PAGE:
“Some people wander aimlessly through life, but I am not one of them.”
Would you agree with the statement above?
How did you sleep last night?
These two questions may seem unrelated, but a new study has demonstrated a link between purpose in life and a better night’s rest.
In the study, conducted by researchers at Northwestern University and published in Sleep Science and Practice, participants completed a lengthy sleep quality questionnaire and a 10-item measure of purpose in life that included items like the one above, and “I feel good when I think of what I’ve done in the past and what I hope to do in the future.”
It focused on older adults and African Americans, who are both known to have an increased risk of sleep disturbances. However, even when age, race, and other variables were controlled for, the results showed that a higher level of purpose was associated with better sleep.
It’s only a correlation, so it doesn’t necessarily mean that a sense of purpose causes better sleep. There could be other variables that were not controlled for, such as overall health, that both improve sleep and cause a sense of purpose. Getting more sleep could even cause a greater feeling of purpose. Still, it shows that people with a sense of meaning and direction tend to sleep better.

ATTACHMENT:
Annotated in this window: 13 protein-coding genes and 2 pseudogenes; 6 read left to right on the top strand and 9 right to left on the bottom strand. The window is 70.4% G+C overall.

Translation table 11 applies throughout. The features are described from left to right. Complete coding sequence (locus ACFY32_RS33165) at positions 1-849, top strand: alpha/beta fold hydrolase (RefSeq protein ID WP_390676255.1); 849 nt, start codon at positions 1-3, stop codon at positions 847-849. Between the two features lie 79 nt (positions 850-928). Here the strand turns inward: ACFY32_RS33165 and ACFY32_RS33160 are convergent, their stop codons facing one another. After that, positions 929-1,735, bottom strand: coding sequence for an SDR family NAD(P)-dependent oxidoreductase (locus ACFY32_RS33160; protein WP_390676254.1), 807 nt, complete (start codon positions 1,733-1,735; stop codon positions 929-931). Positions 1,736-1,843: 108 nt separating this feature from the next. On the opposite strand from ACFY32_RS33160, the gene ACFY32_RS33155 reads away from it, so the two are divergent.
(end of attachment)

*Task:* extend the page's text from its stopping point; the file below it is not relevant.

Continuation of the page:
A lot of people gain purpose in life from their careers. As technology increasingly automates work and potentially leads to fewer people with long-term careers, I wonder if impaired sleep will be an unexpected side-effect.
Impaired sleep can then go on to have other effects, such as reduced cognitive performance. Whether you’re crystal clear on your life’s purpose, or still taking time to wander, track your sleep using Cambridge Brain Sciences and see how it relates with your cognitive performance. Log in now to check in with your brain.